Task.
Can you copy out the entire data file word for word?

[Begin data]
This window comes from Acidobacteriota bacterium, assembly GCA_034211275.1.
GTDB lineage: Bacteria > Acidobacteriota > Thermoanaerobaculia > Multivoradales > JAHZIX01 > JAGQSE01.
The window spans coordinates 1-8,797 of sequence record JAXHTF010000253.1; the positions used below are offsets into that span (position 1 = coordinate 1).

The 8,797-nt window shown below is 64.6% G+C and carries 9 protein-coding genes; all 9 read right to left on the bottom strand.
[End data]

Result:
This window comes from Acidobacteriota bacterium, assembly GCA_034211275.1.
GTDB lineage: Bacteria > Acidobacteriota > Thermoanaerobaculia > Multivoradales > JAHZIX01 > JAGQSE01.
The window spans coordinates 1-8,797 of sequence record JAXHTF010000253.1; the positions used below are offsets into that span (position 1 = coordinate 1).

The 8,797-nt window shown below is 64.6% G+C and carries 9 protein-coding genes; all 9 read right to left on the bottom strand.